Food for thought:
“… that doesn’t cost an arm and a leg … ”
“… need a job that pays the bills … ”
Two sentiments often expressed in online forums in many different ways and forms. The issue is, if a business can’t charge enough to pay their workers well, they don’t get paid well. It’s a catch 22 we’re all caught up in.
Years ago I was in deep turmoil financially in my life, I then picked up from someone somewhere that looking at the bigger economy is one thing, but there’s also your own micro economy. And that is the one you need to look after vigilantly. That’s the one you can influence, the bigger one you can’t do much about at all.
So where does that leave us if there’s not enough jobs that pay well and everything costs a lot of money? We have to start looking at our own economy. Where is it off balance? Every economy has two tracks: money coming in, money going out (in its most simplistic form).
We need to ask ourselves two questions on a daily basis:
How can I cut my expenses? and
How can I increase my income?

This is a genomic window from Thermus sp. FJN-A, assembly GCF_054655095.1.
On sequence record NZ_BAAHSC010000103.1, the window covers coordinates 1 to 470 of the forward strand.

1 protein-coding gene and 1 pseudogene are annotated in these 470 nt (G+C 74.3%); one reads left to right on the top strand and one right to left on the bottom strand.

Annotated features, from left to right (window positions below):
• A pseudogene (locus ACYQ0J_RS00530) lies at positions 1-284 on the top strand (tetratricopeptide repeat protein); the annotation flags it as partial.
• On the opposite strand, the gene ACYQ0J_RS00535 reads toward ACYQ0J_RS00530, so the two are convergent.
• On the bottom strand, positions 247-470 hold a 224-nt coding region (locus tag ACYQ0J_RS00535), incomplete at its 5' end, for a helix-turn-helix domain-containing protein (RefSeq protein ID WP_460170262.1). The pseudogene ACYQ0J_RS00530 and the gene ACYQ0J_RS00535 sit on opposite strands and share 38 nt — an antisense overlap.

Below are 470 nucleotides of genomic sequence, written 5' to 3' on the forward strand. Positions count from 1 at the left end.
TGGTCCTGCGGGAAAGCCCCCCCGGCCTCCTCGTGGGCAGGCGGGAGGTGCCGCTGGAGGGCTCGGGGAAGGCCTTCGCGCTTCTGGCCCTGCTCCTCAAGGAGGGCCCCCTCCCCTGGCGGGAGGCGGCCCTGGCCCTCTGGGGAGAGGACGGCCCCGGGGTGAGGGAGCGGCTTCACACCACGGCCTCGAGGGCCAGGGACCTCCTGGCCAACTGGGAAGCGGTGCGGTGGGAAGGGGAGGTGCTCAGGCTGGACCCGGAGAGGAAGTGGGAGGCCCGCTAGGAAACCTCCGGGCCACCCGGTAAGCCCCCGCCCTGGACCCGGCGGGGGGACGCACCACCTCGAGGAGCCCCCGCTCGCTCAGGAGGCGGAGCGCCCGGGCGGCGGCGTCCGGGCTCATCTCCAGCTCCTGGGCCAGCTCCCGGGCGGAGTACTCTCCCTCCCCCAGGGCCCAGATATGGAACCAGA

Every day. I did that. I learned that I could live off much less quite happily than I thought for more than 40 years before I lost it all. I learned that if I’m holding onto stuff, I’m holding onto other things inside too that aren’t that good for me. I’ve learned to let go, of stuff inside and outside.
I’m asking myself every day, how can I make more income? Over the years the answers came. I’ve figured out what I love doing, what I’m really good at, and went about increasing my knowledge in those areas. Today I charge 6 x what I did a few years ago for an hour of my time. And that number is climbing steadily. Why? Because I keep a tight check on my own economy. That’s how I found clients who have money to pay me, so I in turn can pay good money for goods and services I receive and pay off my debt.
I love paying good money for the things I really need and want. I have learned that if it doesn’t cost “an arm and a leg” it usually isn’t the best quality either. Good craftsmanship has its price, because a lot of time has gone into honing that skill. That is what we pay for. My invitation to you today is to get a tight grip onto your own micro economy and then raise your own bar in terms of what quality you expect and be willing to pay for it.
Image courtesy of cooldesign / FreeDigitalPhotos.net